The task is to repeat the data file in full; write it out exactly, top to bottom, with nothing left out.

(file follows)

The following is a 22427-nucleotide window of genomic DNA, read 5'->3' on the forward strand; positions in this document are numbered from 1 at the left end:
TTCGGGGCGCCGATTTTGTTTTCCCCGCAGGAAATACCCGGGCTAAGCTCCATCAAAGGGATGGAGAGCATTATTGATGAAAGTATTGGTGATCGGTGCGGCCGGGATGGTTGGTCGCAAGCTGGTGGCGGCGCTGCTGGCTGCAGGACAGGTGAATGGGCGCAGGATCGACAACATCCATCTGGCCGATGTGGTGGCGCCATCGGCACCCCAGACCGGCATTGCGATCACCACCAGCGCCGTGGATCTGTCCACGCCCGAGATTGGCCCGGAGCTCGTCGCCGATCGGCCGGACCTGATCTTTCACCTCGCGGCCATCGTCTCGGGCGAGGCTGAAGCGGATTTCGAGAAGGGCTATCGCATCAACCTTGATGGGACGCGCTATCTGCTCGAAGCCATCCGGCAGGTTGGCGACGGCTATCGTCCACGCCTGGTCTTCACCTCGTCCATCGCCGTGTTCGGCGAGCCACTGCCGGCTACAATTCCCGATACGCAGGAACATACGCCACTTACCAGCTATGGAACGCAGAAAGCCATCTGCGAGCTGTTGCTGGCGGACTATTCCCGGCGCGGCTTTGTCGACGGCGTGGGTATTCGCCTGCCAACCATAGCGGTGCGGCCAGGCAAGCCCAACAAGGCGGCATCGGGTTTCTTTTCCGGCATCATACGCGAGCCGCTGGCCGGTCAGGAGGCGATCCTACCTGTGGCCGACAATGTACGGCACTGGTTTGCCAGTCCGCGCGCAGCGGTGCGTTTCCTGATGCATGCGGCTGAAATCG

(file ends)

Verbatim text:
The following is a 22427-nucleotide window of genomic DNA, read 5'->3' on the forward strand; positions in this document are numbered from 1 at the left end:
TTCGGGGCGCCGATTTTGTTTTCCCCGCAGGAAATACCCGGGCTAAGCTCCATCAAAGGGATGGAGAGCATTATTGATGAAAGTATTGGTGATCGGTGCGGCCGGGATGGTTGGTCGCAAGCTGGTGGCGGCGCTGCTGGCTGCAGGACAGGTGAATGGGCGCAGGATCGACAACATCCATCTGGCCGATGTGGTGGCGCCATCGGCACCCCAGACCGGCATTGCGATCACCACCAGCGCCGTGGATCTGTCCACGCCCGAGATTGGCCCGGAGCTCGTCGCCGATCGGCCGGACCTGATCTTTCACCTCGCGGCCATCGTCTCGGGCGAGGCTGAAGCGGATTTCGAGAAGGGCTATCGCATCAACCTTGATGGGACGCGCTATCTGCTCGAAGCCATCCGGCAGGTTGGCGACGGCTATCGTCCACGCCTGGTCTTCACCTCGTCCATCGCCGTGTTCGGCGAGCCACTGCCGGCTACAATTCCCGATACGCAGGAACATACGCCACTTACCAGCTATGGAACGCAGAAAGCCATCTGCGAGCTGTTGCTGGCGGACTATTCCCGGCGCGGCTTTGTCGACGGCGTGGGTATTCGCCTGCCAACCATAGCGGTGCGGCCAGGCAAGCCCAACAAGGCGGCATCGGGTTTCTTTTCCGGCATCATACGCGAGCCGCTGGCCGGTCAGGAGGCGATCCTACCTGTGGCCGACAATGTACGGCACTGGTTTGCCAGTCCGCGCGCAGCGGTGCGTTTCCTGATGCATGCGGCTGAAATCG